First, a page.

Mission Mumbai

Well, that was fun!

I mean, who wouldn’t love a novel of sacred cows, snakes and stolen toilets? And vomit? Because what is a book clearly written for 10-year-old boys without vomit? And fart jokes? Nothing, I tell you, nothing.

Mission Mumbai by Mahtab Narsimhan takes New Yorker Dylan Moore to India with his best friend Rohit Lal for a family wedding. Dylan begged to go with Rohit and his family in order to escape his parents, who are bickering. And especially to escape his dad, who wants him to play soccer. Which he hates. He’d much rather eat and take pictures.

Rohit doesn’t even want to be back in Mumbai. He hates it. He hates hanging with his huge extended family, he hates the food, he hates the heat, he hates the crowded busses. Fair. Except the food thing.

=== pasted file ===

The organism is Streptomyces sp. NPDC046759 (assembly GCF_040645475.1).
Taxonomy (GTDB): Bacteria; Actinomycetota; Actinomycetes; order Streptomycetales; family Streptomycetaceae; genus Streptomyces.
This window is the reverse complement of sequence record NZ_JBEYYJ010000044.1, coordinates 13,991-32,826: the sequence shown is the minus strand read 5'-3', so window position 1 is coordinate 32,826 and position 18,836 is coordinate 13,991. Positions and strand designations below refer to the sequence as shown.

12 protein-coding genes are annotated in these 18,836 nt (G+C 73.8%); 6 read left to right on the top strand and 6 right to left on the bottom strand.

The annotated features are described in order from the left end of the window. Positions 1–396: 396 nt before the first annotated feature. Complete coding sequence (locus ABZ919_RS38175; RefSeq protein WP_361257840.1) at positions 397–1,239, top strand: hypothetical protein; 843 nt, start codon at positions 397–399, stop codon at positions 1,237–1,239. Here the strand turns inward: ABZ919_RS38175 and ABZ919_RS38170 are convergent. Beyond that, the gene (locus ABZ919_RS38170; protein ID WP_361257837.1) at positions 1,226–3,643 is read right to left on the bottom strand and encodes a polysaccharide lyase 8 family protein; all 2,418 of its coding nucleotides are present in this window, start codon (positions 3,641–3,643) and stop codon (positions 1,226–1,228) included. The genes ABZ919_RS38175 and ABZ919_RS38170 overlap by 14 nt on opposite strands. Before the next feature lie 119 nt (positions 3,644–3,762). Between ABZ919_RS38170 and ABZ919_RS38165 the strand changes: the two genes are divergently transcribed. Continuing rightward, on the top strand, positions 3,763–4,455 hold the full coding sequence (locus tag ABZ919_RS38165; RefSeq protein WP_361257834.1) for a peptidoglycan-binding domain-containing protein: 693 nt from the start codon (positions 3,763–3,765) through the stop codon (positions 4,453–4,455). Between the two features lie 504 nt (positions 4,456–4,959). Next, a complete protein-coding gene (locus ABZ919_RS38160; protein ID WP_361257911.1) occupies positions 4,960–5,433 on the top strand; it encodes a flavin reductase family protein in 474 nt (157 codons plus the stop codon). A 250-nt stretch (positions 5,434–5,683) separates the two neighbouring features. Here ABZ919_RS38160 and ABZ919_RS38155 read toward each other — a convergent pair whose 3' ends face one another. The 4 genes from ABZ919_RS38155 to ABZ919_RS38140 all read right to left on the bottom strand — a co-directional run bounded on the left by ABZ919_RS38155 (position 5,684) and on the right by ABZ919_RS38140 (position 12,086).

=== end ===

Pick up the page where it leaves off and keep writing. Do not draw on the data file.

The author sends the boys on their adventures with veiled reminders. Don’t talk to strangers; appreciate the generosity of those with less than you; listen to your parents; New Yorkers aren’t that tough; learn about other cultures before you do something stupid; people adapt to their environments; everybody has their own sad story. It’s not too heavy handed. Most of it slides by.

I can’t be too cynical. Diverse children’s lit isn’t that easy to come by and author Narsimhan is from Mumbai. The setting details she includes in her writing feel authentic and create a vibrant, if sometimes amazingly dirty, space. She writes Mumbai, the city, with affection and even a little bit of wonder.

Mahtab Narsimhan was at Event 9 (Family Travels) of the 2017 Vancouver Writers Festival.

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